And you miiiiiiiiight be correct. Even a lot of the national 'forests' in the United States are cleared and regulated (known as “managed forests”). For the most part, it is far more likely that all of us have spent much more of our nature time in the woods.
And yet… nearly every work of fantasy takes you through a wild, deep, dark forest. And one reason is simple: it is a unique environment that has captured the imagination of humanity for eons...
About to “Enter” A Forest In Your Next Work of Fantasy?
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A Brief History of European Forests
But before we dive right into “what makes a fantasy forest”, we need to first figure out how people in the past understood forests. We have to trace the beliefs, feelings, and ideas associated with forests back through the early modern era, to the medieval period, and beyond... starting aaaaall the way back with the ancient Romans!
Why? Cuz story archetypes aren't born in a vacuum... they serve a purpose for the people who make them. And those people and their culture are shaped by their history. So let's just touch on some fantasy-relevant history real quick.
Darkness: Forests in the Ancient Imagination
Admittedly, there is little written record of Europe's ancient forests. But we do know that the civilizations of Europe were surrounded by forests and mountains. And reading between the lines, we can discern that the ancient world perceived forests with a sense of wonder and dread.
For one, they were HUGE... 70% of Germania was covered in wild forests. They were basically big, green, tangled oceans that took months to cross.
And second, they were the MYSTERIOUS, unknown edge of civilization. The battle of Teutoburg forest is legendary even today, with three elite Roman legions seemingly swallowed up in dark, wooded gloom. With the defeat came an end to Roman northern expansion; the old forest sanctuaries of Western Europe were the fearsome antithesis of Pax Romana.
How the Medieval World Turned Forests into Woods
Fast forward to medieval times: people began to clear land for farming ("assarting"). But they didn't just devastate the nature around them. It is during this time the all important shift from “forests” to “woods” begins in earnest due to one thing: FOREST MANAGEMENT.
The reason why was simple:
Everyone needed wood for everything.
Even then they could tell there was a finite amount of wood.
And if they ever ran out everyone would be in big trouble.
And I mean EVERYTHING: from fuel to furniture to fortifications. So during the medieval period (in the 1100's), land clearing for agriculture was forbidden and forests were transformed into managed woodlands. This was especially true in Britain.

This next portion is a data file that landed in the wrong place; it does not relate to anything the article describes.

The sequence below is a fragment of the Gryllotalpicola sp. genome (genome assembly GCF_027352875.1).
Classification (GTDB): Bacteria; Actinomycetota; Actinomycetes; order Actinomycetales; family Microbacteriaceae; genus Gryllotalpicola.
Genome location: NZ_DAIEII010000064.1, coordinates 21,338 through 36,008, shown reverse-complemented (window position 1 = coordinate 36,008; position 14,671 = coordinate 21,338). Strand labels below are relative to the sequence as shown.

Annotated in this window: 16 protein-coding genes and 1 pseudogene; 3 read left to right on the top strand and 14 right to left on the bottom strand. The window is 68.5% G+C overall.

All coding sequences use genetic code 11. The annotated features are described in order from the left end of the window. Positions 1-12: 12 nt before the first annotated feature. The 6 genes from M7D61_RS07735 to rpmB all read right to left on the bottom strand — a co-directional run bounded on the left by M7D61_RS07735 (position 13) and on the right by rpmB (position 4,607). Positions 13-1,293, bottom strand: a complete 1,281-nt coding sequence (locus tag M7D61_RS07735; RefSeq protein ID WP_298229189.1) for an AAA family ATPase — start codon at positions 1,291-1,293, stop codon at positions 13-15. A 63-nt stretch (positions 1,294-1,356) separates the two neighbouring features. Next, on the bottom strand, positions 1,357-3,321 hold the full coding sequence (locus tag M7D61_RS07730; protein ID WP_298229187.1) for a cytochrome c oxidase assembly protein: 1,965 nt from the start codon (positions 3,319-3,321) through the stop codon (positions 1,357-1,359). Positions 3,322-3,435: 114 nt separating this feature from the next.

Forests began to be strategically cut down... not too much at once, and not all in the same place. Furthermore, the ground floor of the forest was cleared for wagons to cart out the timber. The result was transformation of a forest into a wood: a tamed, neat, clean, 'friendly' tree-filled area.
Eventually the common law was replaced by more efficient and official forestry. German states began true systematic protection in the 16th century and in England John Evelyn's book Sylva remains a classic on sustainable forestry. Formal education began around 1825 but, as we shall see, it was too little too late.
But for centuries what was not cut down... the true forests... felt even more wild, dark, and dense by comparison. Like the ancient peoples of the past, they seemed utterly inhospitable... dark spaces teeming with life... and MAGIC.
Read More About the History of European Forests Here
Enchanted Forests in Myth and Folklore
Classic works of fantasy like The Lord of the Rings and The Chronicles of Narnia were heavily influenced by Norse mythology, Arthurian Lore, and European folktales. So to understand the fictional enchanted forest, we need to briefly look at the old stories behind our favorite fantasy stories.
The Divine Forests of Ancient Myth
For cavemen, to ancient greek city states, to visigoths… and everyone in between… the ancient forests were not just dark and dangerous places: they were realms of otherworldly forces. In fact, the tree was the perfect symbol for their cosmology (ex: Yggdrasill, Old Norse Mimameidr). With its roots in the underworld and its branches in the heavens, the tall, old trees were threads that wove the cosmos together.
Take the Epic of Gilgamesh... the Cedar Forest is not just a holy wood... it is a place where the gods dwelt. In their eyes, the forest was not home to monsters, but also was a home to the divine and a bridge between heaven and earth.
Thus, to enter these forests was to leave the standard, material plane, and enter a supernatural world. Under the trees one's character and will would be put to the test and emerge as a victorious hero. In other words, they were the perfect place for a harrowing adventure!
Read More About the Myths of Divine Forests Here
Dark Forests in Medieval Folklore
For the medieval peasants and lords alike, the forest was dark, untamed, old, and undisturbed by humanity. Living in the midst of such wilds inevitably impacted folklore. But by this time Europe was dominated by Christianity... ONE GOD... so no one thought about 'gods', let alone gods in the trees.
But they TOTALLY thought spirits were in the trees; the forest was definitely believed to be an enchanted place!